“The only way you could explain to a mother in New Zealand why her son had died, or give families some form of comfort, was by saying that this man had died for some sort of glorious crusade. The government and churches captured the World War I narrative through the monuments …. explaining the expense in lives to the people of New Zealand by casting it in these heroic terms.
“I think what we are doing now is questioning that narrative. These days we are more concerned about the truth. I don’t think the men who died would consider themselves to be heroes. They were very brave and courageous men. They turned from being labourers, farmers, doctors and lawyers and so on into an army and they performed extremely well, there’s no doubt about that. But they wouldn’t have called themselves heroes.”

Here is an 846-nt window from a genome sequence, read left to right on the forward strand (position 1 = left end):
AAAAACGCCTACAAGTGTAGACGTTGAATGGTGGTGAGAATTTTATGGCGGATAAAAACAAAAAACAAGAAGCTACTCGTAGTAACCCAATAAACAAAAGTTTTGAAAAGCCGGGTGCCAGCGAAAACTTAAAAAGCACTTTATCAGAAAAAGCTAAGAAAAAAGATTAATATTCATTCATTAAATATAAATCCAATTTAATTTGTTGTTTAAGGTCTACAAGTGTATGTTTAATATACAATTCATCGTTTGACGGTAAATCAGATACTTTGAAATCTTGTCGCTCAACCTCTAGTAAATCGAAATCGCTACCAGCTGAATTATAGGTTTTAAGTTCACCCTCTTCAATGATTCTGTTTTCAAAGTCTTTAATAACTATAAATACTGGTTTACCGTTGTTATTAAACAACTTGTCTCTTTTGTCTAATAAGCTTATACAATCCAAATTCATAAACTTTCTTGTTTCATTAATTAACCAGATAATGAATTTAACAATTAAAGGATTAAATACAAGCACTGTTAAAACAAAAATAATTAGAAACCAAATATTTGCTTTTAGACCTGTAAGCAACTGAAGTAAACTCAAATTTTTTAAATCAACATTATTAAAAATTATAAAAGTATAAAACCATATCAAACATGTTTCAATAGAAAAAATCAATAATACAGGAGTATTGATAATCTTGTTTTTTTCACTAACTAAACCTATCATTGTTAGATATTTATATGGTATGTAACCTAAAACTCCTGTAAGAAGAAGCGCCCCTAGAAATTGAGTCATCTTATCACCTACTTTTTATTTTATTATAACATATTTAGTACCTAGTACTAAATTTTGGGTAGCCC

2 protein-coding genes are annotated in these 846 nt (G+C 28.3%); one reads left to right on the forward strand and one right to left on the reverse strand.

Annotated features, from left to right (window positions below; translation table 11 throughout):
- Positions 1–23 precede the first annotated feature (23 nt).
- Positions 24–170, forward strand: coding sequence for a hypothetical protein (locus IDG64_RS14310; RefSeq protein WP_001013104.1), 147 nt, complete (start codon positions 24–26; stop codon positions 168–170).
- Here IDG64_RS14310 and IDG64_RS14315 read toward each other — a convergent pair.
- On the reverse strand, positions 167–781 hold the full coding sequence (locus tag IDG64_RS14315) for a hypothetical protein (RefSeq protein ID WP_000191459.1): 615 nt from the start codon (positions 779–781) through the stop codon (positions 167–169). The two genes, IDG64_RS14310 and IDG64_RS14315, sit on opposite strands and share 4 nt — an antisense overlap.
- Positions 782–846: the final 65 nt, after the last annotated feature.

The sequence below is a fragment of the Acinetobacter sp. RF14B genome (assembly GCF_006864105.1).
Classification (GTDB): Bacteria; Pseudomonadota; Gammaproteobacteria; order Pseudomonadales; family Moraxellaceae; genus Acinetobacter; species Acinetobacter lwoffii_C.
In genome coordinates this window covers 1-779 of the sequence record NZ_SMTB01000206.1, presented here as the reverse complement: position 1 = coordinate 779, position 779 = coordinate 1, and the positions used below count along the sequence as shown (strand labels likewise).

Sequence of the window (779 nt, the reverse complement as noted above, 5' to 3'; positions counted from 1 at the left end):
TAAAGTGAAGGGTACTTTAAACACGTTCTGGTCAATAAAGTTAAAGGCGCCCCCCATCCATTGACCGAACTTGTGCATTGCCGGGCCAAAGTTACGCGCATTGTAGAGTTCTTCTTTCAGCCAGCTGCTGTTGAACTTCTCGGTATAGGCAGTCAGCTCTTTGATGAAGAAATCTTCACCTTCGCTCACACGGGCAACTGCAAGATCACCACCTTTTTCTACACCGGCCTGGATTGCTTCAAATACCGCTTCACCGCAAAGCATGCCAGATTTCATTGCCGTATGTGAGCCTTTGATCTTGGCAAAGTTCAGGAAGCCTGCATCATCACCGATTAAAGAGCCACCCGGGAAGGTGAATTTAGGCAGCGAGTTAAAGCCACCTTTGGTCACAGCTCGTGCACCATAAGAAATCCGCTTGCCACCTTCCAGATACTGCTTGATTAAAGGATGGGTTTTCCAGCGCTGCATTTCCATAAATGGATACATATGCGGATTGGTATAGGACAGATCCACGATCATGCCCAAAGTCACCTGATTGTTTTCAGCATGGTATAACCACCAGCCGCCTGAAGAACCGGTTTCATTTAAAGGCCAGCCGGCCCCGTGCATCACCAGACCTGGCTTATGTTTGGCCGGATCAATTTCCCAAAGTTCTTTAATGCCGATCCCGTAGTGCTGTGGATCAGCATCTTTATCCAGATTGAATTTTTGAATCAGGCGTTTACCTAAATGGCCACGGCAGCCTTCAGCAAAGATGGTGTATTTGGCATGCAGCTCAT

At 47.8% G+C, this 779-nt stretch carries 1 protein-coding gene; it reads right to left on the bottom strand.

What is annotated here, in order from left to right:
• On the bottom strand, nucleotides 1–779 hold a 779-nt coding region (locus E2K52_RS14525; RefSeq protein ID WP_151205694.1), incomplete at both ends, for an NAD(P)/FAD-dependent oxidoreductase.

Hall says while he respects traditional forms of commemorations, modern memorials are more likely to be captured in art, literature, music, dance and poetry. (That includes Hall’s own best selling book, Good Sons, published in April.) The truth about war from those who lived through it was written at the time by poets such as Wilfred Owen, in his famous ‘Dulce et decorum est’ – where he describes the true horror of the experience and ends with ‘The old Lie; Dulce et decorum est, Pro patria mori. (It is sweet and fitting to die for one’s country.)
The Passchendaele Society is also behind a visit to Belgium by a group of 15 school children who won competitions to go to the commemorations. Hall says it’s good that fresh minds are looking at what happened. “I don’t think people these days are going to be fooled by the language that used to be used to describe World War I – they are more likely to see the whole thing as the disaster that it was,” he says. “Exploring conflict through art forms and books – people telling the truth about it is extremely important.